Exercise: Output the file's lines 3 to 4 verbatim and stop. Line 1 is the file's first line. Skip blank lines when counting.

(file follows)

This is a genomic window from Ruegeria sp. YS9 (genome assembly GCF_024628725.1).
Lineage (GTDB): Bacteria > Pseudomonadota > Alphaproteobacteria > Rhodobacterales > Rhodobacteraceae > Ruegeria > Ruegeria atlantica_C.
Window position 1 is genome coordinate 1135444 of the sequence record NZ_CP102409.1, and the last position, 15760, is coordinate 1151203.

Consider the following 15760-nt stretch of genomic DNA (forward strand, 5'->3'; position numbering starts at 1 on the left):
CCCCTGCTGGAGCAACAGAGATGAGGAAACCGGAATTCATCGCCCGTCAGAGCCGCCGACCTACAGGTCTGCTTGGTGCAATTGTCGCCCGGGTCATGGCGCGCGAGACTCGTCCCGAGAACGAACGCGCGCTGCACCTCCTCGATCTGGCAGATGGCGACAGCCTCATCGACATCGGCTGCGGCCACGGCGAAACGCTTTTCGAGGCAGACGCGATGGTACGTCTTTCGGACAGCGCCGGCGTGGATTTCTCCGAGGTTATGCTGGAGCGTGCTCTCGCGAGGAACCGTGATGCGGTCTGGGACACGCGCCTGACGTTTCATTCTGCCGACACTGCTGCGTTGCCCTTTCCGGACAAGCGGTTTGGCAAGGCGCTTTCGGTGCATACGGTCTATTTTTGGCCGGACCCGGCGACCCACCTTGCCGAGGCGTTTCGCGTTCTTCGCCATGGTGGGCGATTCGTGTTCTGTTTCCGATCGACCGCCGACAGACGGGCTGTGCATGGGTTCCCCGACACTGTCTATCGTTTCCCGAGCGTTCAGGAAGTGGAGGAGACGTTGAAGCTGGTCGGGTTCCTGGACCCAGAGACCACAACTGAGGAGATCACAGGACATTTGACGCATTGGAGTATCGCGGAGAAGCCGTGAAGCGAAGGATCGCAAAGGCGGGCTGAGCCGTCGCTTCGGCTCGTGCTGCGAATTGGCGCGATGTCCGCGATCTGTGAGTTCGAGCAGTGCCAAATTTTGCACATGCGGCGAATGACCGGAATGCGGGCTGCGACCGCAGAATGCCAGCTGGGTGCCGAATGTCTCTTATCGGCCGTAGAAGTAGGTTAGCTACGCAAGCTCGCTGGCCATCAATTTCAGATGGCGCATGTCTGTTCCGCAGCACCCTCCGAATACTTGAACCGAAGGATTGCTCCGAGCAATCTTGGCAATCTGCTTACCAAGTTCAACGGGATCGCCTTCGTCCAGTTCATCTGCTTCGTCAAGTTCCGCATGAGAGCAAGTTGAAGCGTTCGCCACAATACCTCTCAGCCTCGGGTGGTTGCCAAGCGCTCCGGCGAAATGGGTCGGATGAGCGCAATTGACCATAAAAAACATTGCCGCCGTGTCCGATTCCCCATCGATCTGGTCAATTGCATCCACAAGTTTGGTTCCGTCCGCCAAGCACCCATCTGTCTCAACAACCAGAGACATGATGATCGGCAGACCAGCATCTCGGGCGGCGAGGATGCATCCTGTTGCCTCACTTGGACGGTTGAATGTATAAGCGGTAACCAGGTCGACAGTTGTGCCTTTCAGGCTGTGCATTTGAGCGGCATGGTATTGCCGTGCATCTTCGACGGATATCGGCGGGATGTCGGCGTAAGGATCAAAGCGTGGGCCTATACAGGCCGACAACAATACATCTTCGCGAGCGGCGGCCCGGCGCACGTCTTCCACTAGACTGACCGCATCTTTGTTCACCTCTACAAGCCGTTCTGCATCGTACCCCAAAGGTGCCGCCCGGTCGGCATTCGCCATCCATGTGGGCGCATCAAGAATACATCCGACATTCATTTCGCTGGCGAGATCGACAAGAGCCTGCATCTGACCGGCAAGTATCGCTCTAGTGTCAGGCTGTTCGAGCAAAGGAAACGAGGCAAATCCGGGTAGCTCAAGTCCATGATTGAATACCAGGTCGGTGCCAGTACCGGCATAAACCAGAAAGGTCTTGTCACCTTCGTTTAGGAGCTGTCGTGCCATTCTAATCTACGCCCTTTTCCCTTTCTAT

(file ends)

Window position 1 is genome coordinate 1135444 of the sequence record NZ_CP102409.1, and the last position, 15760, is coordinate 1151203.

Consider the following 15760-nt stretch of genomic DNA (forward strand, 5'->3'; position numbering starts at 1 on the left):